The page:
The legislation builds on the Patrick Administration’s regulatory reform effort that has already made doing business in Massachusetts easier for thousands of businesses. Last month, Governor Patrick announced that 255 executive branch regulations have been amended or eliminated, streamlining and improving the licensing process and business climate for thousands of professional licensees throughout Massachusetts.

As part of Governor Patrick’s regulatory reform initiative over 1,700 executive branch regulations in existence as of January 2012 have been reviewed for efficiencies and effectiveness. In October 2011, Governor Patrick announced the Administration’s thorough process of reviewing rules and regulations, focusing on finding regulations that are duplicative, out-of-date or in need of update and creating the changes necessary to improve or eliminate those regulations. This review is the first comprehensive effort of its kind in Massachusetts history, and one of the first completed reviews in the Nation, allowing the Patrick Administration to make substantial strides to ease the cost of doing business in Massachusetts. With this comprehensive review of regulations across state government complete, nearly 15 percent of all regulations have had some action taken.

The initiative included a comprehensive review and re-evaluation of existing regulations, a systematic and coordinated process for regulators to consider economic impacts for newly-proposed regulations, public reporting of small business impacts for all regulatory changes to improve transparency during the public rule-making process and partnerships with the regulated community to share responsibility for creating a balanced regulatory environment.

Significant regulatory reforms by the Patrick Administration since January 2012 include:

  • MassDOT has standardized permitting and police escort fees for oversized loads on Interstate 93 and the Massachusetts Turnpike, a move that allows for freer transit of trucks while still maintaining public safety parameters; permits online filing for permits; makes it easier to approve request for access to MassDOT property, including curb cuts and other construction access permits; and allows online filing for permits.|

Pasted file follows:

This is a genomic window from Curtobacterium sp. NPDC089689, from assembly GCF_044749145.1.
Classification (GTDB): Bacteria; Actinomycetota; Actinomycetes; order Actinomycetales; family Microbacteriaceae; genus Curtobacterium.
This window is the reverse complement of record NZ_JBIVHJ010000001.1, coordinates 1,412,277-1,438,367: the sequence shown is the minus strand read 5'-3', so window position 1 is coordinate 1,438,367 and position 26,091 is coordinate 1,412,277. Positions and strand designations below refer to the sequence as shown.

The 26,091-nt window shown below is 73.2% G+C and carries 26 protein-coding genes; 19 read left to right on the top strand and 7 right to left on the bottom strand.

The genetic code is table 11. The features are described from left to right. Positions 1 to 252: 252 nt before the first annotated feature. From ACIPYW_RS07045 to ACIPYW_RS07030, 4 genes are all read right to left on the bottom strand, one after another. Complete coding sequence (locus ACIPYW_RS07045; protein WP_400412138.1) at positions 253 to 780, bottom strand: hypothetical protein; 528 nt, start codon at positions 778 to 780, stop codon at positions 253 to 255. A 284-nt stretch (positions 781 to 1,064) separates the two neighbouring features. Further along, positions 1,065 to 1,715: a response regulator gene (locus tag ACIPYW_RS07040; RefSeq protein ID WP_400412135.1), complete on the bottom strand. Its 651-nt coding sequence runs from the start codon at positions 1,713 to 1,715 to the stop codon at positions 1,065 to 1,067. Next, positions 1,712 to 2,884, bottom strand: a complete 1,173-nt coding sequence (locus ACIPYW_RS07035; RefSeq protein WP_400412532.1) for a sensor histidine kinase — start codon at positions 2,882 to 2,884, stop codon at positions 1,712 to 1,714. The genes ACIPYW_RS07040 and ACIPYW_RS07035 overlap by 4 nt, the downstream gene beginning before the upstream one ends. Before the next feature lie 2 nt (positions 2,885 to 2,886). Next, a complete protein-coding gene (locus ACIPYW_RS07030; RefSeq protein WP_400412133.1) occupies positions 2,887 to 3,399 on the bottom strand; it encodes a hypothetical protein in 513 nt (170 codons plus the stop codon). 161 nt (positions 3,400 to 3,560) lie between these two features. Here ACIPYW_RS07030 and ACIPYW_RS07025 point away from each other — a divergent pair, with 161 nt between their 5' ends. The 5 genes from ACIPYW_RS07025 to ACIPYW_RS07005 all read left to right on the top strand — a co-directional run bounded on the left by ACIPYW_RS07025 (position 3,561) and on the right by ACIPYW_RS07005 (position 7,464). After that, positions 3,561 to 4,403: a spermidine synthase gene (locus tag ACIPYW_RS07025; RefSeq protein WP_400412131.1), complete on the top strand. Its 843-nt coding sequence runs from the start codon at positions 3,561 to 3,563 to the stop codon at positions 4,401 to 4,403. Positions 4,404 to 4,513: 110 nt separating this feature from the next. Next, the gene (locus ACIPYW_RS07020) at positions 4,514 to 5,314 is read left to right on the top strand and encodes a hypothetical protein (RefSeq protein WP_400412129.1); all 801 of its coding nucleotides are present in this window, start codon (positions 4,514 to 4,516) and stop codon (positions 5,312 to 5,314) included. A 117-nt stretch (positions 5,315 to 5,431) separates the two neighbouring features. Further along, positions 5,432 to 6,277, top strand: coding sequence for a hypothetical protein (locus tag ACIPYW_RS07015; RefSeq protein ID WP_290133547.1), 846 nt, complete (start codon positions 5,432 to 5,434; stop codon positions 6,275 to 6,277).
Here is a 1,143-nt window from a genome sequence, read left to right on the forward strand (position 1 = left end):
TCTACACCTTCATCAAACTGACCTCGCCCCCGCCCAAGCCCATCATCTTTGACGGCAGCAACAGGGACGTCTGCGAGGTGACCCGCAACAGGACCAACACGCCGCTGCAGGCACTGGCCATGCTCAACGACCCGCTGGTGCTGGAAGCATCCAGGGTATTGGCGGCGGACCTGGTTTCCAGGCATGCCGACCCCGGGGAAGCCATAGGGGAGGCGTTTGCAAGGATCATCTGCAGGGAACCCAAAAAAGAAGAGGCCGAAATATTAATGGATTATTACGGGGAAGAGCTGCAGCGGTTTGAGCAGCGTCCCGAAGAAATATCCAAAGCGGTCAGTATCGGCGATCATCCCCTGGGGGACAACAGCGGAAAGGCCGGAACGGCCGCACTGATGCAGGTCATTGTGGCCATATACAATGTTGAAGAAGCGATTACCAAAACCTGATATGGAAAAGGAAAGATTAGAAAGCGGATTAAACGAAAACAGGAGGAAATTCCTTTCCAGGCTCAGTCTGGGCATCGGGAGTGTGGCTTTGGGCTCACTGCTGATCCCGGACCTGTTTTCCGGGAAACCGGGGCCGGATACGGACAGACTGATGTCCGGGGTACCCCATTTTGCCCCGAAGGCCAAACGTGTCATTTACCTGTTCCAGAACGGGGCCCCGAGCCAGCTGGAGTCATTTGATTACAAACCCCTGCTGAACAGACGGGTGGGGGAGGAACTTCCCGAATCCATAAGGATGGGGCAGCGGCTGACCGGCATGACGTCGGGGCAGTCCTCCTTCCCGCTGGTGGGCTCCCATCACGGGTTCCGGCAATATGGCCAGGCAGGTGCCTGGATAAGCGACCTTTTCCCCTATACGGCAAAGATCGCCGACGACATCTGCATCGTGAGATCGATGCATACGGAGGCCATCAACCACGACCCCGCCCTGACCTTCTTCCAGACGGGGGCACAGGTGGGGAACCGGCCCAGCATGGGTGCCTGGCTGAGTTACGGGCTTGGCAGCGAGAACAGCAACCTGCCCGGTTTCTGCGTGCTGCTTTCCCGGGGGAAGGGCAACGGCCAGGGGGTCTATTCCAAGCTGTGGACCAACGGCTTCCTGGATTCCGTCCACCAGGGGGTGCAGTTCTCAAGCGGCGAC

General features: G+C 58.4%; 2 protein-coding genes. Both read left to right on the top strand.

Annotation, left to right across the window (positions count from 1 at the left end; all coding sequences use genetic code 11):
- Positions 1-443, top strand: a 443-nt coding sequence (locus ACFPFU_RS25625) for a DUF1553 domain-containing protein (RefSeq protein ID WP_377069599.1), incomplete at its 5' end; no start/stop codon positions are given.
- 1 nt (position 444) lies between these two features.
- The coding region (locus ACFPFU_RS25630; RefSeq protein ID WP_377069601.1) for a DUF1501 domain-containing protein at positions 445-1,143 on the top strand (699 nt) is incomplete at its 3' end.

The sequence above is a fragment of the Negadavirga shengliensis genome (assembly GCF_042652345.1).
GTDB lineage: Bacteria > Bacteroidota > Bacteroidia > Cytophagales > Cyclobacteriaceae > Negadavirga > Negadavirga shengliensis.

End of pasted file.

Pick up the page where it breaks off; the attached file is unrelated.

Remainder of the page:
• Some of the most significant changes have come through the repeal of certain Massachusetts Health Connector’s regulations, including the elimination of the Fair Share Contribution requirement, the elimination of the Employer Health Insurance Responsibility Disclosure form and the elimination of the requirement that employers offer section 125 plans to pay for coverage through their group health plan or through the Health Connector on a pre-tax basis or be subjected to a surcharge. Each of these regulations burdened employers of all sizes.
  • The Department of Environmental Protection has repealed a duplicative approval process for certain Title V septic systems. The amendments streamline state oversight by ending the requirement that local approving authorities consult with DEP before determining whether facilities asserted to be in separate ownership are in fact a single facility. These changes clarify and modernize regulatory language and reduce costs for residential construction.
  • The Division of Professional Licensure Board of Professional Engineers and Land Surveyors adopted model national professional standards of practice. Regulatory changes reflect technological advances in the licensed professions, such as the use of digitized seals and signatures. These changes will translate into reduce costs and shortened project timeframes.
  • The Department of Public Health adopted a model National Registry of Emergency Medical Technicians (EMTs) examination and certification; reduced licensure fees; allowed online licensure filing; made changes to EMT scope of practice and training standards; required accreditation of paramedic-level training institutions through Commission on Accreditation of Allied Health Education Program; and extended hospital affiliation agreement requirements to Basic Life Support ambulance services. Private ambulance companies and hospitals will benefit from the adoption of national accreditation standards and online filing.
  • The Department of Public Safety (DPS) amended regulations overseeing ice cream truck operators. Previously, any truck operating in more than one municipality had to obtain a license from each city or town. Now, a driver may apply for a single DPS license which will permit the sale of ice cream in any municipality in the Commonwealth.